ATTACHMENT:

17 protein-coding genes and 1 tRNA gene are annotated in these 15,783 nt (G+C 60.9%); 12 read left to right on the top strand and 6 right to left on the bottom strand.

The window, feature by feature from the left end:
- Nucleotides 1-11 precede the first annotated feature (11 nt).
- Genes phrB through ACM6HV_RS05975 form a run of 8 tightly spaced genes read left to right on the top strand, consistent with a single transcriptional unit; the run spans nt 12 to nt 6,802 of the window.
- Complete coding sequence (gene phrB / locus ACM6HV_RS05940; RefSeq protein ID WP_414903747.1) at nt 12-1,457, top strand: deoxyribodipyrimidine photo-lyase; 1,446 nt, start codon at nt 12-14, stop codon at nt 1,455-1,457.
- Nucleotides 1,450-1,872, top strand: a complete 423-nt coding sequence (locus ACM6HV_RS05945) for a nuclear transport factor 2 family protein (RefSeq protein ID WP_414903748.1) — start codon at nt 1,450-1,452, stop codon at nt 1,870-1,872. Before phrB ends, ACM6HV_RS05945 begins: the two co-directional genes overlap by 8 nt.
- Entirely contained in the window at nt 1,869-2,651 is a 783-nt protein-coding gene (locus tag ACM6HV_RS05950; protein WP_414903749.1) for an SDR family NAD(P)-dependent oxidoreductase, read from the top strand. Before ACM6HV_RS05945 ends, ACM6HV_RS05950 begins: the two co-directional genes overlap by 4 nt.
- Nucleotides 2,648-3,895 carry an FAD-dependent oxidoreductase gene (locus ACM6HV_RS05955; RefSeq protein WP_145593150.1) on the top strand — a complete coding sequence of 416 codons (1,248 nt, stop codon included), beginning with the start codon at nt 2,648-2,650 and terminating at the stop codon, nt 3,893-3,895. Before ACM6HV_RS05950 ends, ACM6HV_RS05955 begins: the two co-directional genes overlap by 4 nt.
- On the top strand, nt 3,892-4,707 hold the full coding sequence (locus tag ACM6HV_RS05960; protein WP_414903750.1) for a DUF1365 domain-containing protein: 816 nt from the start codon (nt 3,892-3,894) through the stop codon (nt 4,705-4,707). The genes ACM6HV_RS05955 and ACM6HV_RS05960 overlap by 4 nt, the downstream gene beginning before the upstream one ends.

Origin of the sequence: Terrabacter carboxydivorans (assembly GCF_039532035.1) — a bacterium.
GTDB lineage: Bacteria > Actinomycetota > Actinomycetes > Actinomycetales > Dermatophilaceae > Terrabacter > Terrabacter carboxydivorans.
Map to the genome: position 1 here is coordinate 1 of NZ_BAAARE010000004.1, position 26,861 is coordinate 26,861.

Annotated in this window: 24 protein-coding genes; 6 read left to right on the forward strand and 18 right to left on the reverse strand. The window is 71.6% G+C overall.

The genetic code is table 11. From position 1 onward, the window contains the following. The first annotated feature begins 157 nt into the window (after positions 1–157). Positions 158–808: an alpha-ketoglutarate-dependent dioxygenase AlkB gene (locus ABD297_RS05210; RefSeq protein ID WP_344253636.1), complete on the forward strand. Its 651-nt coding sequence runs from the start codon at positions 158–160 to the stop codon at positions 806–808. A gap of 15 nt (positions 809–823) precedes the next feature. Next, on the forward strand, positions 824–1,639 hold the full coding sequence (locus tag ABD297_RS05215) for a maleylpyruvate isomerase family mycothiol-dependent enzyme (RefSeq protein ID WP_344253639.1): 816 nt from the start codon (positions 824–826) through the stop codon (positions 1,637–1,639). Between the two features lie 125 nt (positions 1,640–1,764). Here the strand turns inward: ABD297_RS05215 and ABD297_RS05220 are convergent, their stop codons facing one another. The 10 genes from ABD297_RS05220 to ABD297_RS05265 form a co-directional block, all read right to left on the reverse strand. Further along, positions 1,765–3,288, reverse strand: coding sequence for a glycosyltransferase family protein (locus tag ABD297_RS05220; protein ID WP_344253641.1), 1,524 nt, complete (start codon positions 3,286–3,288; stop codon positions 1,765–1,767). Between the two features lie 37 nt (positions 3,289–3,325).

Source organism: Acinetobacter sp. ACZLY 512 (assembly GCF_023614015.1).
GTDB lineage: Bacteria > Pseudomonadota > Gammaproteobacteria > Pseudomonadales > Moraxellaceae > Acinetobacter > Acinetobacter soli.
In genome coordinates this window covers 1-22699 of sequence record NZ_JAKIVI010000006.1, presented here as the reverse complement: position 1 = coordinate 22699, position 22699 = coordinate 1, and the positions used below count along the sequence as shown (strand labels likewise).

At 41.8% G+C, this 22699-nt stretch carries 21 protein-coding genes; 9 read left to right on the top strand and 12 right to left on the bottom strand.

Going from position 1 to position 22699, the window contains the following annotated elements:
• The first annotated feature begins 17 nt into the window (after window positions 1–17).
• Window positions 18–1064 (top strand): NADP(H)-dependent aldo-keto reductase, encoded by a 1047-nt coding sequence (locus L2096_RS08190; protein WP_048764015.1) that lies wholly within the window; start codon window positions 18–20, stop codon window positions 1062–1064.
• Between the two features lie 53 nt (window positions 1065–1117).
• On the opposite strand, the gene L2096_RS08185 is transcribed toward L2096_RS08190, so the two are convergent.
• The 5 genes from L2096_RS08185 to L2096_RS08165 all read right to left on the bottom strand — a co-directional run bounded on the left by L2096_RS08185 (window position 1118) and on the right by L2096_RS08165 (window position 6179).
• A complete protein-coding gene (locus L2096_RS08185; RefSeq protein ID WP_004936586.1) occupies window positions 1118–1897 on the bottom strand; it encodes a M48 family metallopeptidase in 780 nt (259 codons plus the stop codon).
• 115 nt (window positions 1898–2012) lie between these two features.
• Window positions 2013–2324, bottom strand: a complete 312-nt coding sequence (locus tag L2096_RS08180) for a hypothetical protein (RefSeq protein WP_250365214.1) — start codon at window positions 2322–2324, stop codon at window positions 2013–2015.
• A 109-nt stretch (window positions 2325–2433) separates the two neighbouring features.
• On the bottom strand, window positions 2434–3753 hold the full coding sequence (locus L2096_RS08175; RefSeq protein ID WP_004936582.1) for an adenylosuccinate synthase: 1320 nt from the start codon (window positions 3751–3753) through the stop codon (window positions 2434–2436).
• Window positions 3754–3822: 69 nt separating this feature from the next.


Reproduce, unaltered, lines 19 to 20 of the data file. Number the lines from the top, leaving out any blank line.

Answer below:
Going from position 1 to position 22699, the window contains the following annotated elements:
• The first annotated feature begins 17 nt into the window (after window positions 1–17).